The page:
(This poem is dedicated to Environment Day celebrated on June 5)
ENVIRONMENT supporting various lives
Nurturing and protecting everyone
Virtually providing everything for all
Including food, water, air and more
Range of diverse things it gives
Opportunities for growth it provides
Needs and wants always it fulfills
Many species living on our planet
Enjoying the gifts of the environment
Tender care needs the environment
Decision, actions hurting environment
Affected by pollution and climate change
And many other dangers and calamities
Yet always supporting life and livelihoods
Let us reimagine, recreate, restore environment.
BHAGWANJI BHINDI, Nasinu
INNER strength is toughness
Sparking from inner passion
Sprouting from determined will
Coming from repeated persistence
Derived from enduring pain
Overcoming the fear of anything
Boosting self-esteem and confidence
Is the creative inner wisdom
Is the inner stillness of peace
Is the answer to difficult times
Pushing to do impossible things
Now building new inner strength
For the battle and toils of tomorrow.
MAHARAJ KUMARI BHINDI, Laucala Beach Estate, Nasinu
Fifty years ago, I sometimes slept on canvas cots under the open sky on decks aboard World War II era steamships in tropical waters when electric fans, open portholes and wind scoops failed to make inside berths habitable.
It was a relief to work aboard more modern vessels with central HVAC (heating ventilation and airconditioning) systems that kept crew accommodations comfortable no matter the temperature outside.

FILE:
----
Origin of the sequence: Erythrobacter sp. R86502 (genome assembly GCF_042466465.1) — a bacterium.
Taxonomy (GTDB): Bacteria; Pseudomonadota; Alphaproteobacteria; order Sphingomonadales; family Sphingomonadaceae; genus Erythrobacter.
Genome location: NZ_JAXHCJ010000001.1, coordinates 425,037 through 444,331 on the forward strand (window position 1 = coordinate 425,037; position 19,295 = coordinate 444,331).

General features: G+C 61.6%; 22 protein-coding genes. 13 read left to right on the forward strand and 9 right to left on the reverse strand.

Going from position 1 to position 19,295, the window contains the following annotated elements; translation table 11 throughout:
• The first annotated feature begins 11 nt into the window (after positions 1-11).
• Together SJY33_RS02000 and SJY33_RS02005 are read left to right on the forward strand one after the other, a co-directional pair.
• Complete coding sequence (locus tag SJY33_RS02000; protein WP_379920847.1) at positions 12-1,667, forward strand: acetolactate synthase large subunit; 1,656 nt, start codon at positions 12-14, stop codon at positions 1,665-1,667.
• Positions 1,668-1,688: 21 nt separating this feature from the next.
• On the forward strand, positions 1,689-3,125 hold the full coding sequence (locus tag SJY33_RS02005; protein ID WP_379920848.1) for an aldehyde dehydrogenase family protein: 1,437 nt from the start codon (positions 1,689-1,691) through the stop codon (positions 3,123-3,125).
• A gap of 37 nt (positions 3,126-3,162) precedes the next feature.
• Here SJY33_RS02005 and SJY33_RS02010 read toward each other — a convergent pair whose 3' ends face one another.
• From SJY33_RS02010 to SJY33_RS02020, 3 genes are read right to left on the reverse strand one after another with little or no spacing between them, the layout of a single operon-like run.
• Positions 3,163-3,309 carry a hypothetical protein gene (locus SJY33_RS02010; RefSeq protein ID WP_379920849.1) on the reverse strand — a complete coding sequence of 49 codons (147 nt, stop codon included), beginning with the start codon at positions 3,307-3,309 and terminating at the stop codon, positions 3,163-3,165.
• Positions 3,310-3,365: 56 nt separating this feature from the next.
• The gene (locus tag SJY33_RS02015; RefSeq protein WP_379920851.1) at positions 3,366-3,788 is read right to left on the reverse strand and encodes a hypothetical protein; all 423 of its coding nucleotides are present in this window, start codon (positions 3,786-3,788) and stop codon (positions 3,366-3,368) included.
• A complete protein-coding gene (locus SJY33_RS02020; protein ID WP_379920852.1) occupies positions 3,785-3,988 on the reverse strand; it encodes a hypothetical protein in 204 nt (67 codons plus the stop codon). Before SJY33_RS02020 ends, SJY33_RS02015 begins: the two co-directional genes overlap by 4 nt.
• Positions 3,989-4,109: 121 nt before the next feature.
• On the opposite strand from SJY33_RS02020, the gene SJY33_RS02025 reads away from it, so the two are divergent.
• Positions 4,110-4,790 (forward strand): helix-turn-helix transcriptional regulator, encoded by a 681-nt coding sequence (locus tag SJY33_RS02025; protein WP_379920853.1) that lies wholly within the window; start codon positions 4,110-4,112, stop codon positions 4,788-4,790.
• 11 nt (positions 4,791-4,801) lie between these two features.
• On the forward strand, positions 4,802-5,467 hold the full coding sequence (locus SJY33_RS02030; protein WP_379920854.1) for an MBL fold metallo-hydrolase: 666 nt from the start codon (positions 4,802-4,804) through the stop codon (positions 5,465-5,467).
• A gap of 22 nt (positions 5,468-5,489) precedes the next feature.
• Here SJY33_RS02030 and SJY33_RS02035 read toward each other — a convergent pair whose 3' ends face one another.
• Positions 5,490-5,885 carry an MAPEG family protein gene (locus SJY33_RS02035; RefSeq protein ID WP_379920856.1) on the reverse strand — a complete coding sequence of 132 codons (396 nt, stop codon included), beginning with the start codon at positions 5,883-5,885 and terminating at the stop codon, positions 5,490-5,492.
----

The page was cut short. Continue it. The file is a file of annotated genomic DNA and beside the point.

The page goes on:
But I was occasionally bothered by cigarette smoke that permeated recycled air.
Fibreglass filters that protect HVAC machinery from dust and dirt do little to arrest aerosols like smoke and odors.
Decades later smoking on most vessels was eventually restricted to designated areas away from return air ducts or banned entirely inside living quarters and I breathed easier.
Then towards the end of my seafaring career I served a long time aboard a vessel in Hawaiian waters with smelly mouldy aircon ducts that gave me headaches and swollen nasal passages.
The mould made breathing so difficult that I bought a portable air purifier for my own cabin and kept it running 24/7.
It was just a small blower that forced air through a HEPA filter but made a big difference as it kept my cabin free of airborne mould.
HEPA (high-efficiency particulate absorbing) filters are designed to catch particles smaller than one micron in size and will remove viruses from the air.
A micron is one millionth of a metre.
Particles less than 40 microns are not visible to the naked eye.
HEPA filters may be found in household vacuum cleaners and have long been used in commercial aircraft HVAC systems, but heretofore not in ships or buildings.
Since COVID-19 broke out last year however, some cruise ship lines and hotel chains have announced they will retrofit HVAC systems with HEPA filters at great expense.
Regrettably, it took too long last year for the World Health Organization to heed warnings from aerosol scientists that COVID-19 can be airborne on microscopic particles that stay aloft for minutes and sometimes hours.
Hand washing and social distancing are very important but the virus can be aerosolised and that is why we are all told to wear masks now.